explained by the volume of female students screened by practitioners in the women's

health care team. But increased screening does not explain persistence in increasing

reports of chlamydia infection.

Those students who tested positive for chlamydia were most commonly female,

Caucasian, 25 years of age, and residing in an apartment off campus. While there is no

specific demographic data listed for chlamydia infection in university or college students,

national, state, and county agencies have demographics on females in the comparative

age range of 18 to 24 years. National data reflect that black females ages 16 to 19 have

the highest rates of chlamydia at this point, 49.53% of all reported cases (CDC, 2005;

Florida Department of Health, 2006). State of Florida and Alachua County rates

consistently report higher cases in females, 16 to 24 (Florida Department of Health,

2006).

Increased cases of chlamydia infection with a disproportion of female to male

cases are significant. It gives direction for future research that might include a double

arm study to look at the comparisons between a group of students who access screening

services under current practices and those who might seek out screening under a new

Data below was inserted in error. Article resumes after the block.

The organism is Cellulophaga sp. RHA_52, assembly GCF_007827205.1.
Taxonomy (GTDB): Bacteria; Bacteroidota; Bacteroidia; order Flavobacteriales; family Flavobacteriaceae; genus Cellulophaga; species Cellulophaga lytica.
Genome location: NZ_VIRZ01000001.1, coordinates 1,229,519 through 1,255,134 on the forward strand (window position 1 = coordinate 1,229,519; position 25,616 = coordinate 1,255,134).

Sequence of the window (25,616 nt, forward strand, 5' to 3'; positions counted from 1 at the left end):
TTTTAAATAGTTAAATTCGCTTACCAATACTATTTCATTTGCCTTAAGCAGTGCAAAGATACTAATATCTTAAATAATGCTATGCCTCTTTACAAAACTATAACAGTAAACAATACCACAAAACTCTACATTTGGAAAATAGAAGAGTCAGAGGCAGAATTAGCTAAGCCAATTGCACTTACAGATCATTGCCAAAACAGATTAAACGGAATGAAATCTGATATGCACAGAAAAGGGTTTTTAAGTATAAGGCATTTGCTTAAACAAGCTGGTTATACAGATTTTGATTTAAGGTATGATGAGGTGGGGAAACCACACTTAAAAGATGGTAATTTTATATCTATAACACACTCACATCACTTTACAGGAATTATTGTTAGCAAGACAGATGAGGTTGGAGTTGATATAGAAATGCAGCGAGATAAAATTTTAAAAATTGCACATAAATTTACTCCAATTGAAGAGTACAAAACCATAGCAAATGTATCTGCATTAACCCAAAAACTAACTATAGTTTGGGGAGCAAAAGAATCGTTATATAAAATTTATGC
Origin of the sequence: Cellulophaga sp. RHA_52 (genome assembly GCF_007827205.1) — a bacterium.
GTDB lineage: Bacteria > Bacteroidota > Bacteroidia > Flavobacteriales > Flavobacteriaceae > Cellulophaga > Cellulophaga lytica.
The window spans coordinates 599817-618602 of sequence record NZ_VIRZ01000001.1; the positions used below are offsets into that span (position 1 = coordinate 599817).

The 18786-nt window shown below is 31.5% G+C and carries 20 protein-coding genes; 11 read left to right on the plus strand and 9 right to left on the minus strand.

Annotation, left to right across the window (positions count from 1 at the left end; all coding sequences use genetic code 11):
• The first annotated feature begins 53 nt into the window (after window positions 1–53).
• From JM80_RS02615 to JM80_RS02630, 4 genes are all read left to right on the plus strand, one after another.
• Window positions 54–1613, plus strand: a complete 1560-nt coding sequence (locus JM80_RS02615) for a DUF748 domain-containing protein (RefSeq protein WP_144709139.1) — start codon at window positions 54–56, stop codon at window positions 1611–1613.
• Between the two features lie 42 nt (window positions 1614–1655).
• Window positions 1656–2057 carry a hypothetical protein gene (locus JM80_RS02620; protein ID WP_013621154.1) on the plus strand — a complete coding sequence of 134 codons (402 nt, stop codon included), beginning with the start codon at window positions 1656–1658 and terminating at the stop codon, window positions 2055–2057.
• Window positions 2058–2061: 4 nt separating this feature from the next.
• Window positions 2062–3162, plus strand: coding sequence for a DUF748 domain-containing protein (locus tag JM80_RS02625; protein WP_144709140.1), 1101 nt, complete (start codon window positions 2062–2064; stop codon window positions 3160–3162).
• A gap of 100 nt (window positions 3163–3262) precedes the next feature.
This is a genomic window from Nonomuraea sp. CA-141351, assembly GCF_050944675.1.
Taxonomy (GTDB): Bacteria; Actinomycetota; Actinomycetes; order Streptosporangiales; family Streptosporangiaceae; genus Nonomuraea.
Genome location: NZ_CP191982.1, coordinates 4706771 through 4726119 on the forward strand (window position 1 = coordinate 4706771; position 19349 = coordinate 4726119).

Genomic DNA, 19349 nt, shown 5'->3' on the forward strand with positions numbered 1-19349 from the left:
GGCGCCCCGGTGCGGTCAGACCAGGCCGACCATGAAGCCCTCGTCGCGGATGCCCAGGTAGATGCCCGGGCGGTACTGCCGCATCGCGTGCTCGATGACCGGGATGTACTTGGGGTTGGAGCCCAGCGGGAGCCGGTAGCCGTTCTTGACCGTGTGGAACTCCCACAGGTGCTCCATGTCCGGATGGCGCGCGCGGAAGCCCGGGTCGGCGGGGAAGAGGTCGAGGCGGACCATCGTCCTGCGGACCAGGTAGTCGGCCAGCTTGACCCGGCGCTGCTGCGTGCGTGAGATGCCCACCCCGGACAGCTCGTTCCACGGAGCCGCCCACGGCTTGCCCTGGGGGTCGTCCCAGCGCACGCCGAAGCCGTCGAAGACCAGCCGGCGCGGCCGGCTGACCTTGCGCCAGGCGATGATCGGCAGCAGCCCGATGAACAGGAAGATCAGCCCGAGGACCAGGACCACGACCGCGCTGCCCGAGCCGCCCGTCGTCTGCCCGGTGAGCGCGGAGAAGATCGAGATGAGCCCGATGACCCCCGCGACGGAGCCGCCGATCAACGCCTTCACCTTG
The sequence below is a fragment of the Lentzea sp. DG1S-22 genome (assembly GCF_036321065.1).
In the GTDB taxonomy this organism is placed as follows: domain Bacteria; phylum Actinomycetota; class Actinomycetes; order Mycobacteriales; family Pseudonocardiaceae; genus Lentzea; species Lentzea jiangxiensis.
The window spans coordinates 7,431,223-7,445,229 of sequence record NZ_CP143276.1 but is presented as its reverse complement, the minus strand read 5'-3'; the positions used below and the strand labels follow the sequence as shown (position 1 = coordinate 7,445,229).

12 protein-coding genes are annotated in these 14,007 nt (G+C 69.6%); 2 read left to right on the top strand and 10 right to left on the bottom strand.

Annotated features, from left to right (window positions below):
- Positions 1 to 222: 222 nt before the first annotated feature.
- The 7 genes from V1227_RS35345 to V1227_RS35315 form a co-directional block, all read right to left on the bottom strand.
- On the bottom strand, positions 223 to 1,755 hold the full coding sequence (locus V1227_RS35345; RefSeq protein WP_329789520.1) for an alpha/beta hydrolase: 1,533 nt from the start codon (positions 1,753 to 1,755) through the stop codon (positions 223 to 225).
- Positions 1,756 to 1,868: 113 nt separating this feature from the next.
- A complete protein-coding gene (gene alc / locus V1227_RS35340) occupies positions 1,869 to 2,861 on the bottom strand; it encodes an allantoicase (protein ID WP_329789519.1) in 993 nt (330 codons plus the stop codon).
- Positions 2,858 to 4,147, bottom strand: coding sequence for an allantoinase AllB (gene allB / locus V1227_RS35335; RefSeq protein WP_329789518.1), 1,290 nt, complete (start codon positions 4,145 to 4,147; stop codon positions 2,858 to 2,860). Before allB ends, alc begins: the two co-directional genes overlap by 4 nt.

screening policy. The research could describe differences in males and females who seek

testing and which screening policy provides the most access to services for both genders.

Changes in clinical practice may also be affected. Currently, students make an

appointment, see a nurse and then see a provider before a screening test is ordered and







52

then the student receives the screening test. This research information on chlamydia case

rates and the comparisons with national data can launch a change in clinical practice and

screening policy. Generating an improved protocol for screening students who may have

a gynecologic complaint and desire screening is highly desirable. This improved protocol

would consist of streamlined access for students. They could go directly to the laboratory

and request a screening test. Laboratory personnel may choose to keep reports of case

rates logged so evaluation of gender, residence and race can direct future screening

policy and clinical practice. The change in policy is already in the discussion and

planning stages at UF SHCC.

Research Question 1